Define the material properties for your analysis, assign them to regions on the domain, and then define your initial pore-water conditions. Select from a comprehensive list of soil and rock material models including Mohr-Coulomb, undrained, high strength, impenetrable, bilinear, strength as a function of depth, anisotropic strength, generalized shear-normal function, SHANSEP, and generalized shear-normal function (for typical rock material models including Hoek-Brown). Define the pore-water pressure conditions as either piezometric lines, spatial functions, finite element computed, or Ru and B-bar approaches.

Define slope reinforcement properties to simulate ground anchors, soil nails, piles, or geosynthetics. Define surcharge loads to simulate a pressure applied over a portion of the ground surface, such as a footing. Any other loads can be modelled on the domain as a point load. You can also specify seismic loading on the domain by setting horizontal and vertical coefficients that represent a force created by seismic or earthquake accelerations.

Define a set of trial slip surfaces that SLOPE/W will use for computing a critical factor of safety. A number of options for specifying slip surfaces are available, including as entry and exit zones along the ground surface, a grid of slip surface centers and radius tangents, blocks of slip surface intersection points, or pre-defined slip surface line segments.

## The power of integration

### SLOPE/W offers simple but powerful analytical capabilities when used in combination with other GeoStudio products.

### SEEP/W results in SLOPE/W

Using SEEP/W finite element pore-water pressures in SLOPE/W makes it possible to deal with complex saturated/ unsaturated conditions or transient pore-water pressure conditions. From a transient analysis, we know the pore-water pressure conditions at various points in time. Using these time- varying pore-water pressure results in SLOPE/W makes it possible to look at the changes in stability with time.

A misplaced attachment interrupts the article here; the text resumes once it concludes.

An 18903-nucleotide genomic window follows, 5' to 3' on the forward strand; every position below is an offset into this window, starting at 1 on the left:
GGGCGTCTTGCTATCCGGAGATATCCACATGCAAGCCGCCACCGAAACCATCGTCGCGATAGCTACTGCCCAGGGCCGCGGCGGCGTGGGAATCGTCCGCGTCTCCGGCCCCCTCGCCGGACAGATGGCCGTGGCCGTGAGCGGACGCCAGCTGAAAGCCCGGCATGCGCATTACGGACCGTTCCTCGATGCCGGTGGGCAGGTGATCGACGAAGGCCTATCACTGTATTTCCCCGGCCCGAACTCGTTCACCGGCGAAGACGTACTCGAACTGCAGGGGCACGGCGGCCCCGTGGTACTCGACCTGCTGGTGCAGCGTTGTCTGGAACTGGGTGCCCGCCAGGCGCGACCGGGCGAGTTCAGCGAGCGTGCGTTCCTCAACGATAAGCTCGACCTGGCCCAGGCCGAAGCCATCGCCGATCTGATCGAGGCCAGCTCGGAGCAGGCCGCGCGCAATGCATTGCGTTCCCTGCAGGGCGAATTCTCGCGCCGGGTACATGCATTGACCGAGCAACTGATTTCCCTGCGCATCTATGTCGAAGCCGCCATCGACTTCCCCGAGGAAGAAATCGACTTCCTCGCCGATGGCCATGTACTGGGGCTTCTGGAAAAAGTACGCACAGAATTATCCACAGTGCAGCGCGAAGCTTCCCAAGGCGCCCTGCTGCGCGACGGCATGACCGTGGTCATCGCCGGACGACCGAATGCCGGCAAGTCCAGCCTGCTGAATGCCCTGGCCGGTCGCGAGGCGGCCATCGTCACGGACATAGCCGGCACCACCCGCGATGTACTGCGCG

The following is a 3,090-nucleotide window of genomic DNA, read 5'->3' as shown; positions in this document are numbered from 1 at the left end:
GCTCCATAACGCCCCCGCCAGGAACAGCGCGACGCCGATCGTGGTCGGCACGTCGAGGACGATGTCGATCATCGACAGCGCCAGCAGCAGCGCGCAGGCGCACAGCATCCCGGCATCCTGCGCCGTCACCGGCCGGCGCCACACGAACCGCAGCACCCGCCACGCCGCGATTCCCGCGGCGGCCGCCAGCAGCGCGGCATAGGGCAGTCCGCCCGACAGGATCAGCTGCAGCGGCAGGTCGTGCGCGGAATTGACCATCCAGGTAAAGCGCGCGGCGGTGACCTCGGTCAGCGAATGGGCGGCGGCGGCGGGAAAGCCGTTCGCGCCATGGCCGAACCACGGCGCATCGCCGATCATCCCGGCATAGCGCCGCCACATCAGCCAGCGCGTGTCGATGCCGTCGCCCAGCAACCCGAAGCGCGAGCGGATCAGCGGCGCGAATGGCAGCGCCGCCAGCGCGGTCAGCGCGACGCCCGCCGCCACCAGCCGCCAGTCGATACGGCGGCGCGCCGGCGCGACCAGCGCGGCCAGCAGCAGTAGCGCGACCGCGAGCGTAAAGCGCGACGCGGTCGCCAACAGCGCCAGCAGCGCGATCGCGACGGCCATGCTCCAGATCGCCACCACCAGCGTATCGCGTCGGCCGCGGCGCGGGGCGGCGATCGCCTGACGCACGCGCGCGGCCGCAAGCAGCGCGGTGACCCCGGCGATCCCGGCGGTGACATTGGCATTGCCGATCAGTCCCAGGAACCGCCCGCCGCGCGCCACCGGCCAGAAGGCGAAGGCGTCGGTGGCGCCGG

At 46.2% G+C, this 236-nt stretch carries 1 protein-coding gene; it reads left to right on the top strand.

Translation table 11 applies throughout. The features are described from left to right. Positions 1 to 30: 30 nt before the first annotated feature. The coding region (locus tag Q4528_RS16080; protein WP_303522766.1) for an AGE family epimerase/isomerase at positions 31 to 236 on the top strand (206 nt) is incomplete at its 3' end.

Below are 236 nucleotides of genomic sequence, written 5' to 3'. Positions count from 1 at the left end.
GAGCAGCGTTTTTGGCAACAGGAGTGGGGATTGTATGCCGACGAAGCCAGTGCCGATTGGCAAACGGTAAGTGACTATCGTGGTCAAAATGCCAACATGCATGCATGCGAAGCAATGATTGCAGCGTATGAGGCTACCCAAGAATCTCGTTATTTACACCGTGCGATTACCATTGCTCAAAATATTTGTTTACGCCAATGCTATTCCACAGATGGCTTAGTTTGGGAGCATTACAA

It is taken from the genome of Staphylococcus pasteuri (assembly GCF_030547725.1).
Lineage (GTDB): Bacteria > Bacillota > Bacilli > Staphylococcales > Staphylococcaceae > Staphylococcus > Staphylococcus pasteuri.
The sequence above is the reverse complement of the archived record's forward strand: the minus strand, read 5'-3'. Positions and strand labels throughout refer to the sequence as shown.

### SIGMA/W stresses in SLOPE/W

There are many geotechnical cases where it is desirable to not only perform a deformation analysis, but also to look at stability. In other instances, a SLOPE/W limit equilibrium stability analysis alone is inadequate. For cases like this, the SIGMA/W computed stresses can be used in SLOPE/W to compute the safety factors.

### SIGMA/W pore-water pressures in SLOPE/W

Simulating the placement of fill in SIGMA/W, for example, may create excess pore-water pressures in the foundation. These SIGMA/W excess pore-water pressures can be used in SLOPE/W to analyze the stability during construction and at the end of construction. This could help with designing sub-surface draining or staging the loading.

### QUAKE/W results in SLOPE/W

Earthquake shaking of ground structures creates inertial forces that may affect the stability of the structures. The shaking may also generate excess pore-water pressures. Both the dynamic stress conditions and the generated pore-water pressures can be taken into SLOPE/W to study how an earthquake affects the earth structure stability and deformation.

### VADOSE/W results in SLOPE/W

Using VADOSE/W computed pore-water pressures in SLOPE/W makes it possible to model the effects of climate-controlled, net infiltration on stability.